The aim was to help raise money for the Playhouse (the present Burton Taylor theatre is a tribute to that support). The couple had just made Who’s Afraid of Virginia Woolf and were going on to make The Taming of the Shrew. Consequently a large number of the rehearsals were conducted with the understudies and the two stars had to slot into the roles that had been created by the cast up to that point, which they apparently did willingly. Interestingly enough, the first night was Elizabeth Taylor’s first stage performance ever. There were many amusing anecdotes – rehearsing in the police gym which was deemed safer for the stars, trying on jewellery with Elizabeth Taylor in their Randolph Suite (they also had a suite at the Bear in Woodstock) and so on.
Richard Burton and Elizabeth Taylor were perhaps the first superstar couple and the world’s media followed them to Oxford, to the bewilderment of the student actors. One female actor recalled being asked by a photographer to pose with Richard Burton and was slightly hurt when he pulled several other actors into the photo with them. Burton explained later that a photo of him with another woman would have heralded an affair across the world’s papers the next day.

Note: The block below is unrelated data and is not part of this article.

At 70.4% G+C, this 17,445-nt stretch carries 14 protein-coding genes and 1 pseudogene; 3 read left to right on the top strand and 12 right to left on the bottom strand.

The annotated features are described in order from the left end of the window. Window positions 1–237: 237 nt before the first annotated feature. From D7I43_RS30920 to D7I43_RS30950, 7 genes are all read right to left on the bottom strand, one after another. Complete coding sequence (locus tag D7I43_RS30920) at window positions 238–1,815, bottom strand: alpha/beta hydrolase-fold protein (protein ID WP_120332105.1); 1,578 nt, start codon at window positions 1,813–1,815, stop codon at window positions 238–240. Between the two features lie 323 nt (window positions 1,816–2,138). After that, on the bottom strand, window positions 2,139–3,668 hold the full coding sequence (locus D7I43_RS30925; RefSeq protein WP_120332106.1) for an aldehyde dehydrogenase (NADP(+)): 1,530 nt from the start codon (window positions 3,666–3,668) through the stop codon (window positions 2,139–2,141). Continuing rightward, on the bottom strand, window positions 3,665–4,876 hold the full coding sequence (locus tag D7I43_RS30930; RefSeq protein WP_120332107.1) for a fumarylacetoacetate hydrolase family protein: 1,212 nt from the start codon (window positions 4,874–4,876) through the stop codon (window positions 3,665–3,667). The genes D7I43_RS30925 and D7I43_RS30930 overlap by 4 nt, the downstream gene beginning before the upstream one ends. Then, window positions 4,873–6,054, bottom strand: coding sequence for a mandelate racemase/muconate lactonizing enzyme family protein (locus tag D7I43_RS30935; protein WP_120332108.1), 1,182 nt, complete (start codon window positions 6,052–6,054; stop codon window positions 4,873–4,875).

The play apparently had mixed reviews but the memories of the students are obviously ringed in a golden glow, the presence of these two stars at the height of their careers towering over everything else.
When Hollywood Came to Oxford was one of multitude of events on offer for the Oxford Alumni weekend: on the programme I also saw exhibitions, concerts, talks, tours for all ages, language classes, yoga, swimming, even circus skills. The less firm could be conveyed around Oxford by rickshaw to the various venues. Didn’t they pick a lovely weekend for this event?